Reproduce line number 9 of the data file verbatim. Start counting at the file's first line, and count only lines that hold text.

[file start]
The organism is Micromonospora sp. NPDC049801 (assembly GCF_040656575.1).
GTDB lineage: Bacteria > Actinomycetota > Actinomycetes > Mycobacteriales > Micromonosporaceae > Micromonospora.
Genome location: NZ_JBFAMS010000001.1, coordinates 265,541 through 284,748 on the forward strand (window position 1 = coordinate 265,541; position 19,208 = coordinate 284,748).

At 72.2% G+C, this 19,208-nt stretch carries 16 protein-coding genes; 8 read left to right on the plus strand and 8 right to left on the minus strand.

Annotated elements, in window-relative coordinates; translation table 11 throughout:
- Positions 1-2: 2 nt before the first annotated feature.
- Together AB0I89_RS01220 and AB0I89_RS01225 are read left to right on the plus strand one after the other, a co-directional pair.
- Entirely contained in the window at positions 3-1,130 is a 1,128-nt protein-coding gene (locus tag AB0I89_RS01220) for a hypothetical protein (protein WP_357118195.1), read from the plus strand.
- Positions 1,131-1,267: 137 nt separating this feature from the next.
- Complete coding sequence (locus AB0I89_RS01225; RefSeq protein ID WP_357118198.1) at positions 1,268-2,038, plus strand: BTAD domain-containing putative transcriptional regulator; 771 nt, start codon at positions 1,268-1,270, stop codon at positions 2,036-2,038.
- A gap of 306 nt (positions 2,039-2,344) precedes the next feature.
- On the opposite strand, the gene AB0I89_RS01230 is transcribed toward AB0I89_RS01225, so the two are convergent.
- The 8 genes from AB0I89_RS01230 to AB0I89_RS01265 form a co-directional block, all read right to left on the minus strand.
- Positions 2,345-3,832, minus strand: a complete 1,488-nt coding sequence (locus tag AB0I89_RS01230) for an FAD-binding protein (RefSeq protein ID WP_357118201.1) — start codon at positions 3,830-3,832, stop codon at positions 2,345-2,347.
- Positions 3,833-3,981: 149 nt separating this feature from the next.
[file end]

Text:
- Positions 1,131-1,267: 137 nt separating this feature from the next.